Cheyenne Jackson

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Cheyenne Jackson

The Town Hall, NYC, June 12, 2015

Reviewed by Joel Benjamin for Cabaret Scenes

Photo: Maryann Lopinto
Photo: Maryann Lopinto

This show was Cheyenne Jackson’s last concert appearance before moving to L.A. to join the cast of a TV show. Throughout, he spoke at length about his recent problems, his new husband, Jason, and about his sobriety—all admirable—but dwelling on them put a bit of a damper on the show. His vocal powers, however, were in full force in a program cherry picked from recent tours.

His opening number, “Stand by Me” (King/Leiber/Stoller) seemed like a plea to his audience for their understanding. “A Foggy Day (in London Town)” (the Gershwins) displayed a jazzy playfulness with rhythms while, on the other hand, “Bésame Mucho” (Consuelo Velázquez) might have been more passionate.

Jackson spoke a bit about his culturally deprived childhood that eventually led him to New York City where he was on Broadway within three weeks! From All Shook Up, his Elvis Presley musical, he sang “Follow that Dream” (Fred Wise/Ben Weisman), “(Let Me Be Your) Teddy Bear” (Kal Mann/Bernie Lowe) and “Can’t Help Falling in Love” (Hugo Peretti/Luigi Creatore/George David Weiss), putting a lot of body English in his interpretations. His “Old Devil Moon” (Lane/Harburg) from Finian’s Rainbow was leading-man perfect. From Once there was “Falling Slowly” (Glen Hansard/Markéta Irglová), turning it into a lilting lullaby. His interpretation of Joni Mitchell’s delightful “A Case of You” was witty and sweet, a love song to his husband who was in the audience.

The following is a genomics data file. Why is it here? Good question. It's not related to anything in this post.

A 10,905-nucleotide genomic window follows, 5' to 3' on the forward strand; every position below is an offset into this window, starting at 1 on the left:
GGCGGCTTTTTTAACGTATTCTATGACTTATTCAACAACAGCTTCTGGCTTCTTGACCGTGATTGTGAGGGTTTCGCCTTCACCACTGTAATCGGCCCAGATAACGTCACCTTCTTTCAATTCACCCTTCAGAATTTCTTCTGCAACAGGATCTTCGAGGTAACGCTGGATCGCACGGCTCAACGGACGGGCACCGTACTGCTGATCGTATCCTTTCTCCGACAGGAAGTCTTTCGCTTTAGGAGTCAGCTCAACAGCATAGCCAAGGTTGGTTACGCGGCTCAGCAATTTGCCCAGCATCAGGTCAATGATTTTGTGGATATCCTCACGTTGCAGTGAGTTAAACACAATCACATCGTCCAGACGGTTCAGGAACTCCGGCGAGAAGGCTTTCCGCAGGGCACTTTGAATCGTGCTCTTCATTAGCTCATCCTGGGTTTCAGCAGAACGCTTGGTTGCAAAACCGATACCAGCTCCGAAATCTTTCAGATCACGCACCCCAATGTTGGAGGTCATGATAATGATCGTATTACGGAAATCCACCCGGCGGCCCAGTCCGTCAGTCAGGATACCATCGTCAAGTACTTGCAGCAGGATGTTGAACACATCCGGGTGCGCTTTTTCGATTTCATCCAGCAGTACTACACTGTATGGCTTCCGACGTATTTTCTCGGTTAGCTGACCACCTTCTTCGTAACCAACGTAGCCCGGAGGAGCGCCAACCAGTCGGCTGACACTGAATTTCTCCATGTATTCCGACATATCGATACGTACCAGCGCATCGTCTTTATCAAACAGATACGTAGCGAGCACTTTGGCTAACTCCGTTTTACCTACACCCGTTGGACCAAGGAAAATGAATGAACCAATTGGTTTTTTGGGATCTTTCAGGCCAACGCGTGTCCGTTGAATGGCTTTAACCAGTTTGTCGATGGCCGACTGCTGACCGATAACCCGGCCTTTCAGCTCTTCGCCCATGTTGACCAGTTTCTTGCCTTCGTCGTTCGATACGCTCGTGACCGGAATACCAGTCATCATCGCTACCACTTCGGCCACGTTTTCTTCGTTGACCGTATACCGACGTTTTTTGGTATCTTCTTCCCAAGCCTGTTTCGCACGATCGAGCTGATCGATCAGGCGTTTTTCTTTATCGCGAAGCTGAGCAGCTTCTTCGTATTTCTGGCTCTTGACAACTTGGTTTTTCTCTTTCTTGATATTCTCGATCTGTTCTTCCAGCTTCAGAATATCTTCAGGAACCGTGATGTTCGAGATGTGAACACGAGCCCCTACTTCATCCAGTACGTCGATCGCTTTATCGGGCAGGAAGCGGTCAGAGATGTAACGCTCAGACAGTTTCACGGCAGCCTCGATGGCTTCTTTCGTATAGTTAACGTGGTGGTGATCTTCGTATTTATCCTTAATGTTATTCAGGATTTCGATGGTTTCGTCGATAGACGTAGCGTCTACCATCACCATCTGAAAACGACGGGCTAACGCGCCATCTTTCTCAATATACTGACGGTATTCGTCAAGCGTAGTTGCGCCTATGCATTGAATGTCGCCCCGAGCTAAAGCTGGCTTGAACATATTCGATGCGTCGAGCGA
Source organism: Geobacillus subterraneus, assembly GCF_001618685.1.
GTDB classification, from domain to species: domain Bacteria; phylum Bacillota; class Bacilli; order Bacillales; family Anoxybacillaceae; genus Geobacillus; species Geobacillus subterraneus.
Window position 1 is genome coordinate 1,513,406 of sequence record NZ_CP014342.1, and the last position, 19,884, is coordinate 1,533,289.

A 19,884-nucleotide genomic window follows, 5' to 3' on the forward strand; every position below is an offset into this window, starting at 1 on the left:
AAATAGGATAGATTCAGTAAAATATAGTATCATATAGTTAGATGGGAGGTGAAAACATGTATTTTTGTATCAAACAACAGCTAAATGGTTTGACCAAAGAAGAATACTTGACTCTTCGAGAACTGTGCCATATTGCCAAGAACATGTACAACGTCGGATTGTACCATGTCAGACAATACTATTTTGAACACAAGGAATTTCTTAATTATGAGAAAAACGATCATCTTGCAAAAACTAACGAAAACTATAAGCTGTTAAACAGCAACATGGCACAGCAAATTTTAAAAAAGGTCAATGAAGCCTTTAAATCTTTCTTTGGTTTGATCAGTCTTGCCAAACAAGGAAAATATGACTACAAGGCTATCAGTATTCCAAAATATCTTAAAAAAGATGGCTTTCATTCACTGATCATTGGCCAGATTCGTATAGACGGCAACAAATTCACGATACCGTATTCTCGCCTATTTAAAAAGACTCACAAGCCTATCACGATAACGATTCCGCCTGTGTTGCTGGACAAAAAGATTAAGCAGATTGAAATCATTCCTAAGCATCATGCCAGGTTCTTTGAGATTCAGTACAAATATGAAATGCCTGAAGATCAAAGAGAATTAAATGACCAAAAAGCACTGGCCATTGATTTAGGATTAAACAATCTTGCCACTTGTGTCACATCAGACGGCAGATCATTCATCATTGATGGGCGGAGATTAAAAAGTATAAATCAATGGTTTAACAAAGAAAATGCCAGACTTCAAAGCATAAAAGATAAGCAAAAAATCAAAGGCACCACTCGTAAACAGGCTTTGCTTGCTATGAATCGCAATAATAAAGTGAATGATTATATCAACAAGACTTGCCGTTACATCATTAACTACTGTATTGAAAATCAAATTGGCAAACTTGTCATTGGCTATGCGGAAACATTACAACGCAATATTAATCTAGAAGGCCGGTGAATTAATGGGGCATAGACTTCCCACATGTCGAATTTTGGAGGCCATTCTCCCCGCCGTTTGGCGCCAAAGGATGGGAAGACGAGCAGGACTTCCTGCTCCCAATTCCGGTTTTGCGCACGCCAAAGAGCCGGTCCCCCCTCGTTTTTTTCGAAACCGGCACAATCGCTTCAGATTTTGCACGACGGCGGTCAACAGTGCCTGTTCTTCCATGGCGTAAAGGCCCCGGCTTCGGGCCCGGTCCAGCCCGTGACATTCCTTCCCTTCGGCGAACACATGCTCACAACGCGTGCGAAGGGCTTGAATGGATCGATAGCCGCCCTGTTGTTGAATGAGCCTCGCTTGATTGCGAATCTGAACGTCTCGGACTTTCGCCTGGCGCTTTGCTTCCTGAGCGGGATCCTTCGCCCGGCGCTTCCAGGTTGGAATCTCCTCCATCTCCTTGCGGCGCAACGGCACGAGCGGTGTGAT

As an encore he chose Sam Cooke’s “A Change Is Gonna Come,” ignoring its ominous rumblings of social revolution.

He made it, rather, a personal statement of what is happening in his own life. In any case, his singing was intensely hypnotic, ending the concert on a quiet note.

Laura Benanti, billed as a guest artist, sang, without benefit of amplification, just one number, “A Quiet Thing” (Kander & Ebb). It was lovely, but too little of a good thing.

His small band was led by a very young Willy Beaman, who did most of the arrangements, conducting Vancil Cooper on drums and Michael O’Brien on bass.

Joel Benjamin

A native New Yorker, Joel was always fascinated by musical theater. Luckily, he was able to be a part of seven Broadway musicals before the age of 14, quitting to pursue a pre-med degree, which led no where except back to performing in the guise of directing a touring ballet troupe. Always interested in writing, he wrote a short play in high school that was actually performed, leading to a hiatus of nearly 40 years before he returned to writing as a reviewer. Writing for Cabaret Scenes has kept him in touch with world filled with brilliance.